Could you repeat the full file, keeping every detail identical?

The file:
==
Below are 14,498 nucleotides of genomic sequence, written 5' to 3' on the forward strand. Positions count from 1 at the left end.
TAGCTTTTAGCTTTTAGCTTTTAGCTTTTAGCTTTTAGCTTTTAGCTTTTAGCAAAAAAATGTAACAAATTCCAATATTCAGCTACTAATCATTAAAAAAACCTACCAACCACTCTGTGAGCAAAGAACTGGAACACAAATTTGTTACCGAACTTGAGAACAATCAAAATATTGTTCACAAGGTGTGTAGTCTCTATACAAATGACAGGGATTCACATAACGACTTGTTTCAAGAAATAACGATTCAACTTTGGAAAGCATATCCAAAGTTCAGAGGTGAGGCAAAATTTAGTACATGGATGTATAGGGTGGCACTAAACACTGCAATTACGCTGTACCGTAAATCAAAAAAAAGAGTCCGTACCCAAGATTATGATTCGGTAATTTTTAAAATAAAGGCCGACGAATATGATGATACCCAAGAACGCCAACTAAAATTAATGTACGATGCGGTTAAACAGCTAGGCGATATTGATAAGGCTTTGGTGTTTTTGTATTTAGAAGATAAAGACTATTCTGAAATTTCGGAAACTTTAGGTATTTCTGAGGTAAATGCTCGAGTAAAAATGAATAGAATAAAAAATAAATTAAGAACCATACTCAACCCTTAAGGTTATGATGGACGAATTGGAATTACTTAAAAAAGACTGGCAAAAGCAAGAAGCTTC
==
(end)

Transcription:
Below are 14,498 nucleotides of genomic sequence, written 5' to 3' on the forward strand. Positions count from 1 at the left end.
TAGCTTTTAGCTTTTAGCTTTTAGCTTTTAGCTTTTAGCTTTTAGCTTTTAGCAAAAAAATGTAACAAATTCCAATATTCAGCTACTAATCATTAAAAAAACCTACCAACCACTCTGTGAGCAAAGAACTGGAACACAAATTTGTTACCGAACTTGAGAACAATCAAAATATTGTTCACAAGGTGTGTAGTCTCTATACAAATGACAGGGATTCACATAACGACTTGTTTCAAGAAATAACGATTCAACTTTGGAAAGCATATCCAAAGTTCAGAGGTGAGGCAAAATTTAGTACATGGATGTATAGGGTGGCACTAAACACTGCAATTACGCTGTACCGTAAATCAAAAAAAAGAGTCCGTACCCAAGATTATGATTCGGTAATTTTTAAAATAAAGGCCGACGAATATGATGATACCCAAGAACGCCAACTAAAATTAATGTACGATGCGGTTAAACAGCTAGGCGATATTGATAAGGCTTTGGTGTTTTTGTATTTAGAAGATAAAGACTATTCTGAAATTTCGGAAACTTTAGGTATTTCTGAGGTAAATGCTCGAGTAAAAATGAATAGAATAAAAAATAAATTAAGAACCATACTCAACCCTTAAGGTTATGATGGACGAATTGGAATTACTTAAAAAAGACTGGCAAAAGCAAGAAGCTTC